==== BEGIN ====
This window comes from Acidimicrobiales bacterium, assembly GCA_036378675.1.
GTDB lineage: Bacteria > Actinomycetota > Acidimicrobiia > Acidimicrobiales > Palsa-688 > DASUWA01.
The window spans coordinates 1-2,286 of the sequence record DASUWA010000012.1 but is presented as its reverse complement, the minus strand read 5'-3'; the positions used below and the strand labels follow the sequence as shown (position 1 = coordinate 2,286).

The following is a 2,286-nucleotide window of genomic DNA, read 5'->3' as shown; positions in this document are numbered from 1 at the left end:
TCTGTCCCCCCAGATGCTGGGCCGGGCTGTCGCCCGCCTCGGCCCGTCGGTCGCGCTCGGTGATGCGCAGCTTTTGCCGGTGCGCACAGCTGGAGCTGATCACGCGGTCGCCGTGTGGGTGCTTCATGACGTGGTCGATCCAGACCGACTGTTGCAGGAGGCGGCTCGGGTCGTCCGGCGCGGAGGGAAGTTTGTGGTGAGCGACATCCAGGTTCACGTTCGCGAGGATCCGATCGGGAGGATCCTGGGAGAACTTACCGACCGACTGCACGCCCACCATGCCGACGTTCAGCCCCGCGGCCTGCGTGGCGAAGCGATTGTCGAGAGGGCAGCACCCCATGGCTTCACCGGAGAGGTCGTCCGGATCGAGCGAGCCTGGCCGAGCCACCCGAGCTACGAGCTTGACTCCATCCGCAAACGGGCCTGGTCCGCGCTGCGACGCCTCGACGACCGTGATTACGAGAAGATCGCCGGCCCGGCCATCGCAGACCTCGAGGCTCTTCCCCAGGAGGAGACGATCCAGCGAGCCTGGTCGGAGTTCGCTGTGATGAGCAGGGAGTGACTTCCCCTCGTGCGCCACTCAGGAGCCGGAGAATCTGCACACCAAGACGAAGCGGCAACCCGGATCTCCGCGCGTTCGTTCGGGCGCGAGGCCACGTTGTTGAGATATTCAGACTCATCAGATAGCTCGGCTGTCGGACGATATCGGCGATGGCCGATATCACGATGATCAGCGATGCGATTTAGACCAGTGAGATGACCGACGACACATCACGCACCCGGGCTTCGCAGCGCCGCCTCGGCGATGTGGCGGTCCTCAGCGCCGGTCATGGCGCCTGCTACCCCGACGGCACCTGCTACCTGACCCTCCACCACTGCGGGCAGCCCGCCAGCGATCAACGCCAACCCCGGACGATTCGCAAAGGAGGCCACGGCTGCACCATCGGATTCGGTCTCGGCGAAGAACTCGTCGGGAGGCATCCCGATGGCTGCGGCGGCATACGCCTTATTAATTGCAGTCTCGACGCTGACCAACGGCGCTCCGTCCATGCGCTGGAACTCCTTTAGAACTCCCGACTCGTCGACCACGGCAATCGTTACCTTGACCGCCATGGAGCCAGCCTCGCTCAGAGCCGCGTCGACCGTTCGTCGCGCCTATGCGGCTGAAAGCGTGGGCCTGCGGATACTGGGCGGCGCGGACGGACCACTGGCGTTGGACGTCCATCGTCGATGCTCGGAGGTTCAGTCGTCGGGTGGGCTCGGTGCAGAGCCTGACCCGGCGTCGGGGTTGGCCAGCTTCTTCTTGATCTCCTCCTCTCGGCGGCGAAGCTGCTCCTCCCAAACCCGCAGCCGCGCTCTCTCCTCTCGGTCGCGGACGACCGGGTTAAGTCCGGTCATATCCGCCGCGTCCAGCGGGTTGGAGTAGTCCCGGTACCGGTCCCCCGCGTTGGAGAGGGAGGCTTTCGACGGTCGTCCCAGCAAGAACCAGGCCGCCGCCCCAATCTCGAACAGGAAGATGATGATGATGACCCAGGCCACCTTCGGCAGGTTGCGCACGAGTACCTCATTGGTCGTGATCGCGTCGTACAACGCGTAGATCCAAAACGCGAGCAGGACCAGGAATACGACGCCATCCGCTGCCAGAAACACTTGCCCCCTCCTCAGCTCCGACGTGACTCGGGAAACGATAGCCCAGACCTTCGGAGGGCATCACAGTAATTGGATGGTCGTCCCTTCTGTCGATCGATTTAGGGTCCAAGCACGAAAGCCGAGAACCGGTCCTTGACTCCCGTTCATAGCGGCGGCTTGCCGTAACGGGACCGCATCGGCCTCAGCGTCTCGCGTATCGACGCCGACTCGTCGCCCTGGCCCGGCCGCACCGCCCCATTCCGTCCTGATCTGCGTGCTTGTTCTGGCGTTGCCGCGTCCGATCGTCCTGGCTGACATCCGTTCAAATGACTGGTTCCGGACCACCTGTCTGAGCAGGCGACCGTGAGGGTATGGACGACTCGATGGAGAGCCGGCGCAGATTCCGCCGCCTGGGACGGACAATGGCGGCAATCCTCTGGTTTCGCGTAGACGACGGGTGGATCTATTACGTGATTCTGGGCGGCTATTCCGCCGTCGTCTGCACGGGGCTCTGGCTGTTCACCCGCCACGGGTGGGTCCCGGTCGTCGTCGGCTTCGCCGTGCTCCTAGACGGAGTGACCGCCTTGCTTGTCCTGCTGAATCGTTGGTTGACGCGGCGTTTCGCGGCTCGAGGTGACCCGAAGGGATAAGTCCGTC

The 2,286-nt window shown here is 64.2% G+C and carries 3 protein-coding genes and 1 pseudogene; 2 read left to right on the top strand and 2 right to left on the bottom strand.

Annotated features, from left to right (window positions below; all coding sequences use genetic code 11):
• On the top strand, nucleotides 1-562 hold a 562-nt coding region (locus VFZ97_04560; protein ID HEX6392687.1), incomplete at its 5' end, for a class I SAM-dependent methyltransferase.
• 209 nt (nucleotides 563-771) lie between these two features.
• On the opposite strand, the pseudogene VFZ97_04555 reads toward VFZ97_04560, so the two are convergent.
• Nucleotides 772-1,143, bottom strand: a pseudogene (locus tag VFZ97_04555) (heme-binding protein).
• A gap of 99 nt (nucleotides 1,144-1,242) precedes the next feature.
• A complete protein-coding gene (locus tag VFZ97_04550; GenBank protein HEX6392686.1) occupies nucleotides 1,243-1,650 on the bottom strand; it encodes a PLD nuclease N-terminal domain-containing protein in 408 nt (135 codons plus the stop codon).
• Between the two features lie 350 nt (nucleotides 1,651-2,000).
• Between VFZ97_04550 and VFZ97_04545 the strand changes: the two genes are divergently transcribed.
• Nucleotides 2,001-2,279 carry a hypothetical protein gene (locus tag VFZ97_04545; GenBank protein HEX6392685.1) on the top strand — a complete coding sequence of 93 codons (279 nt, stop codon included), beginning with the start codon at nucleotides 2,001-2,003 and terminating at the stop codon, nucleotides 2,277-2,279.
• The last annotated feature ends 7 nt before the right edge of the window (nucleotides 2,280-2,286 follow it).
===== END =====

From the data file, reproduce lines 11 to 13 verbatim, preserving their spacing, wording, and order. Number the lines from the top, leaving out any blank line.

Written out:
• Nucleotides 772-1,143, bottom strand: a pseudogene (locus tag VFZ97_04555) (heme-binding protein).
• A gap of 99 nt (nucleotides 1,144-1,242) precedes the next feature.
• A complete protein-coding gene (locus tag VFZ97_04550; GenBank protein HEX6392686.1) occupies nucleotides 1,243-1,650 on the bottom strand; it encodes a PLD nuclease N-terminal domain-containing protein in 408 nt (135 codons plus the stop codon).